Even with your student debt, you can begin to build community with those around you where you could reduce your spending. Skill sharing comes to mind. What can you do that you could offer a friend in exchange for something else? I'm not at all good with carpentry but I can cook and brew beer (I'm also finding I make a pretty good kim chee). As I mentioned in an earlier comment, I have no emotional attachment to stuff, particularly somebody else's, and while I've offered my house clearing services around, no one yet has taken me up on it. But that could change someday.

What are you good at? Look at the talents and skills you've got and look for connections with others where those talents and skills could be used. It could be as simple as being a charming dinner guest. I'm serious. Years ago, I had a friend who was sort of in the starving student category but was so much fun to have around that he rarely had to cook for himself. So you don't need to be able to swing a hammer to be helpful to someone. But my point is to seek out connections to build community. Being self reliant is good to a point but, trust me, having others you can share talents with saves everybody money and helps keep you from feeling spiritually sucked dry. I think it could help alleviate despair as well.

May not happen overnight but that doesn't mean it can't happen at all. You're headed in the right direction and it's only a matter of putting one foot in front of the other.

Kerri

Cinnumeg said...

Wow, Kerri! I'm--well, amazed at your post, and how inspiring you sounded!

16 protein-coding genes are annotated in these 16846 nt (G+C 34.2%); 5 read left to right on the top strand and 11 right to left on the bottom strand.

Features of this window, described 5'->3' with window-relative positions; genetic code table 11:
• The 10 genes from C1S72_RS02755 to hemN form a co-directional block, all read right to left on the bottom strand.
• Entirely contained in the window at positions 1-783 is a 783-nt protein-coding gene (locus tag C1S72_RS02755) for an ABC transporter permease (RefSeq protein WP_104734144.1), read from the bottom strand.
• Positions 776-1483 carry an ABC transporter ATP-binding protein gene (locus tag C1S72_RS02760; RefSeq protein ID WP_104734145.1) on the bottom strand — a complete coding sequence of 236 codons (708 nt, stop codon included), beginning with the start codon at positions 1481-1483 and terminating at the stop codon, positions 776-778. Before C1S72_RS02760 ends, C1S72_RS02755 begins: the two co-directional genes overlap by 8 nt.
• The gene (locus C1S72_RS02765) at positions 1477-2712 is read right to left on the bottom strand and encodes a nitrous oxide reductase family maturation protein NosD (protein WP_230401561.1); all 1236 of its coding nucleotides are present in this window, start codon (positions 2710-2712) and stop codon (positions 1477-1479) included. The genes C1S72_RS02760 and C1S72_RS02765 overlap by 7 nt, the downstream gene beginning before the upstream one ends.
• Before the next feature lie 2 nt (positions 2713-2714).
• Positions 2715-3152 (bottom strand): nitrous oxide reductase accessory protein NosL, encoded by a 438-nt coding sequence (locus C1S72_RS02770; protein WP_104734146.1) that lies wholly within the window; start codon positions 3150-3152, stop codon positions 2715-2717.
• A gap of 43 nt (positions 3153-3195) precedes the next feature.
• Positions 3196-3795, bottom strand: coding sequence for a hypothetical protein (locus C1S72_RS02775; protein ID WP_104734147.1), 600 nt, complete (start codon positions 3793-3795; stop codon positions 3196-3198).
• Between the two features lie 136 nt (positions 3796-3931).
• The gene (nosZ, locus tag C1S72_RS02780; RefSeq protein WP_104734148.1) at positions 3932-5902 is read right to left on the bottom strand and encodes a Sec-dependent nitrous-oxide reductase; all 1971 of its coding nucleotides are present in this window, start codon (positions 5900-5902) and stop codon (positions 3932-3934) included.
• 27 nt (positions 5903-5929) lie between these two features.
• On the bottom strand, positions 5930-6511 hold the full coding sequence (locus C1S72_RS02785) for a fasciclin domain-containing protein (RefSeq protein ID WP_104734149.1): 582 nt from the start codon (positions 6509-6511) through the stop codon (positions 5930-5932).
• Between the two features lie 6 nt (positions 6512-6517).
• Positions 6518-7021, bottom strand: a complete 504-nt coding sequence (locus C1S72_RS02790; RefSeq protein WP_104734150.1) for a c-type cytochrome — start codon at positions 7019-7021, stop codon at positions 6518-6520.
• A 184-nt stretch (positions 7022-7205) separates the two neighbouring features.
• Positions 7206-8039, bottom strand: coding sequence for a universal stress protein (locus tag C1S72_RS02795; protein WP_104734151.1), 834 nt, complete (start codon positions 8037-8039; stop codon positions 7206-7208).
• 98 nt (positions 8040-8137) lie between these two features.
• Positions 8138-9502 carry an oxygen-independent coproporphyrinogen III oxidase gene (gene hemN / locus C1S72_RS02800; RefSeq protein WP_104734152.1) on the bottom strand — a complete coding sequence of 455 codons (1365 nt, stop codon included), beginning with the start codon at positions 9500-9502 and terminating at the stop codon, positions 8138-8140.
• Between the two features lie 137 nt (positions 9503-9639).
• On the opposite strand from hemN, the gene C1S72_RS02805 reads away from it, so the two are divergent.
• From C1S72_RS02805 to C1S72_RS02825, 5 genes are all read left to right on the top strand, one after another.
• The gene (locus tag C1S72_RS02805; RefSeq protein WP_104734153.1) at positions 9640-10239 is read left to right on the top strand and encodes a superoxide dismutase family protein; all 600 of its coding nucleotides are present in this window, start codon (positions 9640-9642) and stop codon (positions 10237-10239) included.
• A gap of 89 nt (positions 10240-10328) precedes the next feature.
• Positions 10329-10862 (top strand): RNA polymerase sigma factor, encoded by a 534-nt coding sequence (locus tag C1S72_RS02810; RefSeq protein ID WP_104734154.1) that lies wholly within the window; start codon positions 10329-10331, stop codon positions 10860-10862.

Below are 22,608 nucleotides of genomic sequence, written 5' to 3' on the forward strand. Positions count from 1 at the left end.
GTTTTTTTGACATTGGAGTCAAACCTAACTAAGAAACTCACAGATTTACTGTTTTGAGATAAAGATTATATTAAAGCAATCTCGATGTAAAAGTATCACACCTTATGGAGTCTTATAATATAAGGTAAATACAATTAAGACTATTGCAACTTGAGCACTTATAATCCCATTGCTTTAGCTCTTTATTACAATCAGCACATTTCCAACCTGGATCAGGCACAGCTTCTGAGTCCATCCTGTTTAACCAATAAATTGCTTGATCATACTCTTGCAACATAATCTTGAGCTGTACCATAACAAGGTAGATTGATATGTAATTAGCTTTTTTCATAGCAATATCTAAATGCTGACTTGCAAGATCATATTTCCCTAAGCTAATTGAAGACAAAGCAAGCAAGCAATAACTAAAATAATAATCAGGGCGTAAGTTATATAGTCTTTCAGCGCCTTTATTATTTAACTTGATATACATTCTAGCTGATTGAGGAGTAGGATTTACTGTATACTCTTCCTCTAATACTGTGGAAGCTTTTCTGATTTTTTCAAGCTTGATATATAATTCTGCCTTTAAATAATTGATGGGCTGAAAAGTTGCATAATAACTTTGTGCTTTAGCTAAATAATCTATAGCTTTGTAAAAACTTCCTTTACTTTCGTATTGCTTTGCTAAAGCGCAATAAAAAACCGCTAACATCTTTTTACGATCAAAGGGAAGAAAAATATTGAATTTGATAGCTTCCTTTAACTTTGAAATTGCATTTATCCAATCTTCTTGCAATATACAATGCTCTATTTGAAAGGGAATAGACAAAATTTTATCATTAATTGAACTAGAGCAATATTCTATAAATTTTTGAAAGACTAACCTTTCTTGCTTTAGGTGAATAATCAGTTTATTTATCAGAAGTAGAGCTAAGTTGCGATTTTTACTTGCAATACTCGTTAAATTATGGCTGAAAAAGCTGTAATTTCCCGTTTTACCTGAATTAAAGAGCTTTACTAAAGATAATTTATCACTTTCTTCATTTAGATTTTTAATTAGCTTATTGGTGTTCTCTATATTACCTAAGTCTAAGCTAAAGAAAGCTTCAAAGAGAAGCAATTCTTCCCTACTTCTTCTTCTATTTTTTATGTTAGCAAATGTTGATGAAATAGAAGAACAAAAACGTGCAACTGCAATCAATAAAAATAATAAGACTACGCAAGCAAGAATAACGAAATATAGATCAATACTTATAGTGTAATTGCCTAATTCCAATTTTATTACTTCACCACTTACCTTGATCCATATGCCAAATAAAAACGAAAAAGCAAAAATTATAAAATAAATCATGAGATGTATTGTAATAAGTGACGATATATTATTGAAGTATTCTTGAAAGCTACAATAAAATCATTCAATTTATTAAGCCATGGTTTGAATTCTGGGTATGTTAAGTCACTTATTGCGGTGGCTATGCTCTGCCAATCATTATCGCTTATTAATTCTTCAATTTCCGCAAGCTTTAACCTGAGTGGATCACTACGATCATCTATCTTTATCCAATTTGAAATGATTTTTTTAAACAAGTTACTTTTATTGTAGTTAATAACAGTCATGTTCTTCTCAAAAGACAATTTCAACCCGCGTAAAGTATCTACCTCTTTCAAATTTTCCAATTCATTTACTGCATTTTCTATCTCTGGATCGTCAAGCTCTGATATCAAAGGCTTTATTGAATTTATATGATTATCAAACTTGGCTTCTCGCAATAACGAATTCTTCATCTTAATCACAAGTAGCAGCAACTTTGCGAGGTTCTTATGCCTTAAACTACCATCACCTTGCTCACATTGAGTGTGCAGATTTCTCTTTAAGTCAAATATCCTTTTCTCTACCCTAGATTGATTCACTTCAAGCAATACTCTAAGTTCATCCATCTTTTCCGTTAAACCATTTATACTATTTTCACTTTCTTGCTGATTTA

I'm actually a FAAABULOUS dinner guest--very knowledgeable, well-read, I like to be informed and supportive of others' efforts. I can contribute and I can listen.

It gets me to thinking about all sorts of possibilities. Thanks!

sylvia said...

My freshman year in college, a girl in my dorm racked up $6K in credit card debt in her first semester and had to drop out of school. I remember thinking, what on earth did she spend $6K on? She lived in the dorms, ate at the cafeteria and her car was paid for by her parents. And she didn't have a drug habit. :) As far as I was concerned, all her needs were met. She had basically spent $6K on clothes, makeup, and shoes.

She was my shining example, for years, of the evils of credit cards. I didn't own a credit card until recently, when it became impossible to rent a car without one (for the longest time, I would wrangle my way around the rental car bureaucracy to get them to allow me to rent one with a debit card, no small feat, even when it was legal).

But the reality is, living debt-free is like swimming upstream. My husband managed to finish his college degree with no debt by working for the university, but not everyone can do that. I myself just paid off my student loans last year, so we're now officially debt-free, but we also don't own a house, a car, or anything else that would make us a "normal" American family.

The myth goes: if you're white, middle-class, college-educated, and willing to work, you will be able to have a house, a car, and a family by the time you're thirty. The reality is: no matter who you are and how hard you work, unless you were born into money, you will have to be in substantial debt or live VERY frugally to have any of those things by the time you're thirty.

I've lived in terrible neighborhoods, I've had months were I paid rent to sleep on friend's couches, I've had to walk over 30 blocks to work, I've scavenged for food out of dumpsters (not for very long, but still), I've lived on $8 a month for food at times. I don't think those are typical coming-of-age stories for college-educated kids, but I think the only reason why they're not is because most people wouldn't dream of doing such things. They'd just get another credit card.

Crushing levels of debt have become normal. It's scary, because crushing levels of debt are still seen as shameful, as if the indebted person were entirely responsible for the mess they got themselves into. It's the one-two uppercut of capitalism. It's awful.